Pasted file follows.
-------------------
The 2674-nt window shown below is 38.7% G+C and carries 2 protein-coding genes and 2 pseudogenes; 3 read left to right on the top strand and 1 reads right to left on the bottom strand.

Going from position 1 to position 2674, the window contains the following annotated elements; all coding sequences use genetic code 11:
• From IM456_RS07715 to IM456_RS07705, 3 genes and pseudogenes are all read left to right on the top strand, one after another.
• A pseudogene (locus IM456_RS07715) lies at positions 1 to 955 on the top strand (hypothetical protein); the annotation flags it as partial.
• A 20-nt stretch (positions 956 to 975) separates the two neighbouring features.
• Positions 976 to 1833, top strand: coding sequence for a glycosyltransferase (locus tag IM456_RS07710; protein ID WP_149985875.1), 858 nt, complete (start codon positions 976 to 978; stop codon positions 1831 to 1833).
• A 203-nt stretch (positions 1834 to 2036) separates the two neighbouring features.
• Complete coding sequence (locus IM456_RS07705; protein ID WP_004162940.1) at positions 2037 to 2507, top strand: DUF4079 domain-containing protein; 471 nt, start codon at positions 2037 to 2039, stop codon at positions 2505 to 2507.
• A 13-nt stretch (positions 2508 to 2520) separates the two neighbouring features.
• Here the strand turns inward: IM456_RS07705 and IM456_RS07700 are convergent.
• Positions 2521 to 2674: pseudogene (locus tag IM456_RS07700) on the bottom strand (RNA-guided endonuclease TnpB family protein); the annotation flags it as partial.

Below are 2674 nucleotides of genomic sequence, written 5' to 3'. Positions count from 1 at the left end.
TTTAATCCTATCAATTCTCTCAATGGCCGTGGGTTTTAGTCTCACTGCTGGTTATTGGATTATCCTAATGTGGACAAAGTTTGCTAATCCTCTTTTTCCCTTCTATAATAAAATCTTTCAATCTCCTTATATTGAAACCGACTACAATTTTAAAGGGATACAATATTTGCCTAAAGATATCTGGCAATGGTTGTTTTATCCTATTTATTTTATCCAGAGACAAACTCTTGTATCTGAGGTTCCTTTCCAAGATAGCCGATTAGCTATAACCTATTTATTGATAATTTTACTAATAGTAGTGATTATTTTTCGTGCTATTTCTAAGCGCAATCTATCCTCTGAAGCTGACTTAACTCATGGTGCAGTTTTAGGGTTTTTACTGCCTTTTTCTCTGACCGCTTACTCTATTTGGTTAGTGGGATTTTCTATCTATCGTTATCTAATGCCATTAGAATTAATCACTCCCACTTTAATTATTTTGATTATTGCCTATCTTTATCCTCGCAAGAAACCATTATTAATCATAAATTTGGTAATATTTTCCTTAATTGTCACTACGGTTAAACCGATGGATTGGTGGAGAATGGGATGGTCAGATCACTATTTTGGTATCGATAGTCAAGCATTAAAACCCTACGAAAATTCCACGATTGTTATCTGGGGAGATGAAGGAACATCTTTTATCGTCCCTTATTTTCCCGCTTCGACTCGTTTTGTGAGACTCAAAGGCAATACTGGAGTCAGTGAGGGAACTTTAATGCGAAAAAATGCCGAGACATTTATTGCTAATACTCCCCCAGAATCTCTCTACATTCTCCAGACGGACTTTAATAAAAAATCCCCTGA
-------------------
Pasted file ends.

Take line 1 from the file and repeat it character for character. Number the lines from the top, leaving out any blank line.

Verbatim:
The 2674-nt window shown below is 38.7% G+C and carries 2 protein-coding genes and 2 pseudogenes; 3 read left to right on the top strand and 1 reads right to left on the bottom strand.